“I am very confident that by the end of the year, we will see significant signs of recovery, so I do not regret at all having bought CEVA.”

Net debt

Mr Saadé appears equally unfazed by CMA CGM’s net debt of almost $18bn, pointing out that the figure has been inflated partly by new global accounting rules, and that it will be coming down to some extent as a result of the sale of some port interests.

“The number is big, but I am not concerned,” he says, noting that the group has plenty of assets such as ships, with a book value of $12.8bn at the end of 2019, plus containers, equipment and properties, to offset its liabilities.

“We are taking all the necessary actions to ensure we have enough cash available,” he promises.

LNG commitment

At the same time, CMA CGM remains committed to its ambitious environmental-protection programme. It made history back in 2017 by choosing to fuel its next generation of newbuildings with liquefied natural gas. The first in the series of nine, the 23,000 teu CMA CGM Jacques Saadé, is about to enter service and will be formally inaugurated at a ceremony in Marseilles in mid-June. CMA CGM also has ordered another 10 ships of 15,000 teu for delivery from 2021 that will be powered by LNG.

“We firmly believe that LNG is the best fuel for today. Maybe tomorrow, the industry will come up with something better for the environment, but today, LNG is the right choice,” he says.

Of the existing of the fleet, CMA CGM has fitted scrubbers on about 60 ships, while the rest will burn low-sulphur fuel.

 


CMA CGM’s first 23,000 teu LNG-fuelled ship is named after the group’s founder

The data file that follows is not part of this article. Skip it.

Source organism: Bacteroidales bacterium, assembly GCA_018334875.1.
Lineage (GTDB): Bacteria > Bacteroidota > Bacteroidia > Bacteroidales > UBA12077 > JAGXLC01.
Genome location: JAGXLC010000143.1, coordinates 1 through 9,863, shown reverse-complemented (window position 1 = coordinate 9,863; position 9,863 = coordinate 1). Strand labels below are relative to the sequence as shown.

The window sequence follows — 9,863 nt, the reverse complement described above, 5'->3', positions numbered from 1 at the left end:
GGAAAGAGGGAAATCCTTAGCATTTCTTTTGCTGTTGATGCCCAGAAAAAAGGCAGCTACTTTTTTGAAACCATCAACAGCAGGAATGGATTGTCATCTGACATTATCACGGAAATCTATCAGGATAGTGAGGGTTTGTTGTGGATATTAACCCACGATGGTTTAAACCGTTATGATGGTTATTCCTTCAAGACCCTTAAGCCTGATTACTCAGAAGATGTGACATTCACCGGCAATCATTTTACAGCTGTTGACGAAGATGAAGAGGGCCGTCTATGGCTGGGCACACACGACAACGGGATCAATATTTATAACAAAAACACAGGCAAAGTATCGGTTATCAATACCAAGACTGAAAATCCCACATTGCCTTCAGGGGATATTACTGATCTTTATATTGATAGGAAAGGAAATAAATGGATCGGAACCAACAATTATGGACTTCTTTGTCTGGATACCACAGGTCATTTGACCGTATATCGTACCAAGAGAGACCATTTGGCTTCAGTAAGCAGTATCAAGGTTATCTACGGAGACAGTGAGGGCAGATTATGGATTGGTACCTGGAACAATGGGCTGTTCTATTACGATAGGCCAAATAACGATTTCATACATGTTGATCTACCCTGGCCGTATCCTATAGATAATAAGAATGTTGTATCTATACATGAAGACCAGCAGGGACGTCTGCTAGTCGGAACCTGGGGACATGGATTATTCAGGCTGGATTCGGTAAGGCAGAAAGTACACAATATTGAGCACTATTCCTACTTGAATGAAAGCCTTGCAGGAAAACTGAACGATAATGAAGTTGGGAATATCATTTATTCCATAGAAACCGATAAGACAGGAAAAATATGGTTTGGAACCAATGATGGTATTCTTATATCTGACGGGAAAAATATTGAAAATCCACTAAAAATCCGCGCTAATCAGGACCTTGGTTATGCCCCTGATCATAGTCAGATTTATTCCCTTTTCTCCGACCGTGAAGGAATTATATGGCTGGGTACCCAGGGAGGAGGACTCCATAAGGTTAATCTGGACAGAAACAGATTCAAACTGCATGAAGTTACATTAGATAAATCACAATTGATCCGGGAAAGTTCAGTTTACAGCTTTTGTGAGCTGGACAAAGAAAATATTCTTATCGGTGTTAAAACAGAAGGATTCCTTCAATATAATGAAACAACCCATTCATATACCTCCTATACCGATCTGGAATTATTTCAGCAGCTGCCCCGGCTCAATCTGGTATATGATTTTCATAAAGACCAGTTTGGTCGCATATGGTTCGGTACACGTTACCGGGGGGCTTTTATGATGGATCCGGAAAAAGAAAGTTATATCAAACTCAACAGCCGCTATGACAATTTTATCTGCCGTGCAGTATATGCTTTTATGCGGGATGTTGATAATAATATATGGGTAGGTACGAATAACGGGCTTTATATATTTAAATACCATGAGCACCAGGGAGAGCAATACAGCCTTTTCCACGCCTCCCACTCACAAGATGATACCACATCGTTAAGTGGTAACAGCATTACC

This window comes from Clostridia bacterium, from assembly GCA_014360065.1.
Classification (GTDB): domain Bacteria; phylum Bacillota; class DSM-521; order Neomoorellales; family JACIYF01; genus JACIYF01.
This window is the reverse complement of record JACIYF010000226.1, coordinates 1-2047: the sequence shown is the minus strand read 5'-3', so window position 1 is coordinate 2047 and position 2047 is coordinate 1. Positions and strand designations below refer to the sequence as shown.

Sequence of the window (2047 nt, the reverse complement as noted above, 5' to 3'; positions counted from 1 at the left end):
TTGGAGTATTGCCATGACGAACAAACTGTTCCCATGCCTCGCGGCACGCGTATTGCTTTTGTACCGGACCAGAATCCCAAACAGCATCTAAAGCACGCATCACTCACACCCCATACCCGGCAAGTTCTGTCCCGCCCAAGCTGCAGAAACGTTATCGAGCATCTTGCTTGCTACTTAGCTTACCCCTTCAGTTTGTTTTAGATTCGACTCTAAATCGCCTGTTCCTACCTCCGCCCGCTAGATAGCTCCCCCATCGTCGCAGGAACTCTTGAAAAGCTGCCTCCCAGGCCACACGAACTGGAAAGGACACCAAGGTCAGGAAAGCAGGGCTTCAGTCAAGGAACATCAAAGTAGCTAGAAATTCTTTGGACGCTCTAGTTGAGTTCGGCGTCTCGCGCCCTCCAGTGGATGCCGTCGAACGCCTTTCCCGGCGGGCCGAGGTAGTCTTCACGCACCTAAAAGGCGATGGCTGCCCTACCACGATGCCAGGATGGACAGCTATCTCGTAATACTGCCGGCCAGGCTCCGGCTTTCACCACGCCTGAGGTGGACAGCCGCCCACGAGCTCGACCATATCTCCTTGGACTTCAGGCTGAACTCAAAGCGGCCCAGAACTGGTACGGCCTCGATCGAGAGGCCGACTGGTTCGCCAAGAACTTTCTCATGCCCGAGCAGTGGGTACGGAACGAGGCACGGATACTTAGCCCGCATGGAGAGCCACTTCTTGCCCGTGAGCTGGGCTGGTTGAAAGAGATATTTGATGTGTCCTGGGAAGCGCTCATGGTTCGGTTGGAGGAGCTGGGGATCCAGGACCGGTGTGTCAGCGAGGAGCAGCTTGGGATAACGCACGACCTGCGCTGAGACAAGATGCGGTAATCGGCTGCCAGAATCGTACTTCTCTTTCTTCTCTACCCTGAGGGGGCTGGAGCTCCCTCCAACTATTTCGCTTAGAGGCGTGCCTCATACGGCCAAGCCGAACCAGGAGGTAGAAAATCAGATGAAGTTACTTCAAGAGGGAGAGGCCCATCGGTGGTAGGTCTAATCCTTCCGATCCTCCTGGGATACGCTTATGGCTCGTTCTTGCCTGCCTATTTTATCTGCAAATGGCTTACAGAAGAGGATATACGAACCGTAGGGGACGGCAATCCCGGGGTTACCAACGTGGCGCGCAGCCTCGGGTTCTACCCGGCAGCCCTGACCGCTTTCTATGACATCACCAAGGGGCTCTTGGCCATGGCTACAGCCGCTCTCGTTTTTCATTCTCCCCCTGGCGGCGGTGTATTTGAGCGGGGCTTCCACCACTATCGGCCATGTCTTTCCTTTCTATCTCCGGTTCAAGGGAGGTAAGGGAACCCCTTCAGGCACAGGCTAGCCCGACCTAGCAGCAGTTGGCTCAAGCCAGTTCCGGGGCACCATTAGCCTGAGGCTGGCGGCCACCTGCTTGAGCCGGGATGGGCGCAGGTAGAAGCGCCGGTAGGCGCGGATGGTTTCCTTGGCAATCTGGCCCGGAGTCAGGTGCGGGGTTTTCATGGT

Consolidation

Reviewing likely industry developments in the container shipping industry, Mr Saadé says he does not think there will be further large-scale merger and acquisition activity of any significant scale after several years of consolidation that have reduced the number of global carriers from around 20 to seven.

“I believe we have a good equilibrium today. I don’t believe there is more [consolidation] to come. What customers are looking for today is not so much size as service quality,” he says.

These days being bigger is not the way to improve customer service.

“We need to grow organically, grow with the market, but we are not looking for more M&A on the shipping side. Today we are fine with what we have,” says Mr Saadé.

Instead, CMA CGM intends to focus on developing and expanding its logistics activities to provide customers with a full range of transport services.

Yildirim investment

He also says the group retains the confidence of its biggest outside shareholder, Turkish businessman Robert Yildirim, who came to the rescue in 2010 with a $600m cash injection when CMA CGM looked at risk of collapse. That was meant to be a short-term investment, but now looks like an open-ended arrangement.

“We have a great relationship, I believe he is happy with his investment, and he is not looking at exiting. We are happy to have him by our side,” says Mr Saadé.

Back to the future

The biggest issue on everyone’s mind right now, though, is the likely impact of the coronavirus on the global economy in the months ahead as the disease spreads around the world.

Nevertheless, Mr Saadé is taking heart from the situation in China where factory production is returning to normal after the extended shutdown as the country took drastic steps to contain the disease.

He is forecasting a recovery in freight rates in the second quarter of the year as shippers scramble to replenish inventories and protect supply chains. CMA CGM expects all its ships that have been idle during the past few weeks to be back in operation by early April.

“The situation is complex and exceptional,” Mr Saadé acknowledges. “We are not used to a virus that spreads so quickly all over the world, but we believe the fact that China is rebounding is a positive sign.”